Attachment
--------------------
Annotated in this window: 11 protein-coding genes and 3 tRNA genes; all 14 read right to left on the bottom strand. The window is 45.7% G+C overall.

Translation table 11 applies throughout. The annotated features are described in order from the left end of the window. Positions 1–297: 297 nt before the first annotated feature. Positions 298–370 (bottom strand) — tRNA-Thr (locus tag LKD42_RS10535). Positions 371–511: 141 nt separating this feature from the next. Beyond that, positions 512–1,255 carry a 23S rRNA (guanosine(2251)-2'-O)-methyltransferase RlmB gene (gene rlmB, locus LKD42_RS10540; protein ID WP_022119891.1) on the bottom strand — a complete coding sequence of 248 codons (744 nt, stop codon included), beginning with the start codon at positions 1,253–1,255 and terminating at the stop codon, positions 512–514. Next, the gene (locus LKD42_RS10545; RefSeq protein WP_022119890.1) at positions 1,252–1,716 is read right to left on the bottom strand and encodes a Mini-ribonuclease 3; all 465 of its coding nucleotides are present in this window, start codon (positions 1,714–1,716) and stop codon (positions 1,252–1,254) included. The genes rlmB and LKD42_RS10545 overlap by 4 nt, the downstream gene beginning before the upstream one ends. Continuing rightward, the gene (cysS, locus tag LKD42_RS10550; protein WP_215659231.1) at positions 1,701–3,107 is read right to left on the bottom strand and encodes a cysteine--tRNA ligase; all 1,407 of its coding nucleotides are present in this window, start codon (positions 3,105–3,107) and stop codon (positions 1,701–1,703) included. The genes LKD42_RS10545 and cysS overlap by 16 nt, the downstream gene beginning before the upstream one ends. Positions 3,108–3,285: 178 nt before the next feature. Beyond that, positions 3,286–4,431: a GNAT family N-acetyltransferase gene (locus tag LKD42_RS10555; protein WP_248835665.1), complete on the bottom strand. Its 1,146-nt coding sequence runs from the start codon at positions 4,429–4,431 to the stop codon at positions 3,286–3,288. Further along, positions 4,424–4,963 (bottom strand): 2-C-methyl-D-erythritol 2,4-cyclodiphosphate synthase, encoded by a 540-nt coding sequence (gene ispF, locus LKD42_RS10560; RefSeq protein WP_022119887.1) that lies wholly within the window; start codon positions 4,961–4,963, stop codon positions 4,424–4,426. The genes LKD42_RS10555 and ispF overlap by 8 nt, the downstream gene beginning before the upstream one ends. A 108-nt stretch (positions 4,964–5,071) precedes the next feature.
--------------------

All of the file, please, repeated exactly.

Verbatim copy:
Annotated in this window: 11 protein-coding genes and 3 tRNA genes; all 14 read right to left on the bottom strand. The window is 45.7% G+C overall.

Translation table 11 applies throughout. The annotated features are described in order from the left end of the window. Positions 1–297: 297 nt before the first annotated feature. Positions 298–370 (bottom strand) — tRNA-Thr (locus tag LKD42_RS10535). Positions 371–511: 141 nt separating this feature from the next. Beyond that, positions 512–1,255 carry a 23S rRNA (guanosine(2251)-2'-O)-methyltransferase RlmB gene (gene rlmB, locus LKD42_RS10540; protein ID WP_022119891.1) on the bottom strand — a complete coding sequence of 248 codons (744 nt, stop codon included), beginning with the start codon at positions 1,253–1,255 and terminating at the stop codon, positions 512–514. Next, the gene (locus LKD42_RS10545; RefSeq protein WP_022119890.1) at positions 1,252–1,716 is read right to left on the bottom strand and encodes a Mini-ribonuclease 3; all 465 of its coding nucleotides are present in this window, start codon (positions 1,714–1,716) and stop codon (positions 1,252–1,254) included. The genes rlmB and LKD42_RS10545 overlap by 4 nt, the downstream gene beginning before the upstream one ends. Continuing rightward, the gene (cysS, locus tag LKD42_RS10550; protein WP_215659231.1) at positions 1,701–3,107 is read right to left on the bottom strand and encodes a cysteine--tRNA ligase; all 1,407 of its coding nucleotides are present in this window, start codon (positions 3,105–3,107) and stop codon (positions 1,701–1,703) included. The genes LKD42_RS10545 and cysS overlap by 16 nt, the downstream gene beginning before the upstream one ends. Positions 3,108–3,285: 178 nt before the next feature. Beyond that, positions 3,286–4,431: a GNAT family N-acetyltransferase gene (locus tag LKD42_RS10555; protein WP_248835665.1), complete on the bottom strand. Its 1,146-nt coding sequence runs from the start codon at positions 4,429–4,431 to the stop codon at positions 3,286–3,288. Further along, positions 4,424–4,963 (bottom strand): 2-C-methyl-D-erythritol 2,4-cyclodiphosphate synthase, encoded by a 540-nt coding sequence (gene ispF, locus LKD42_RS10560; RefSeq protein WP_022119887.1) that lies wholly within the window; start codon positions 4,961–4,963, stop codon positions 4,424–4,426. The genes LKD42_RS10555 and ispF overlap by 8 nt, the downstream gene beginning before the upstream one ends. A 108-nt stretch (positions 4,964–5,071) precedes the next feature.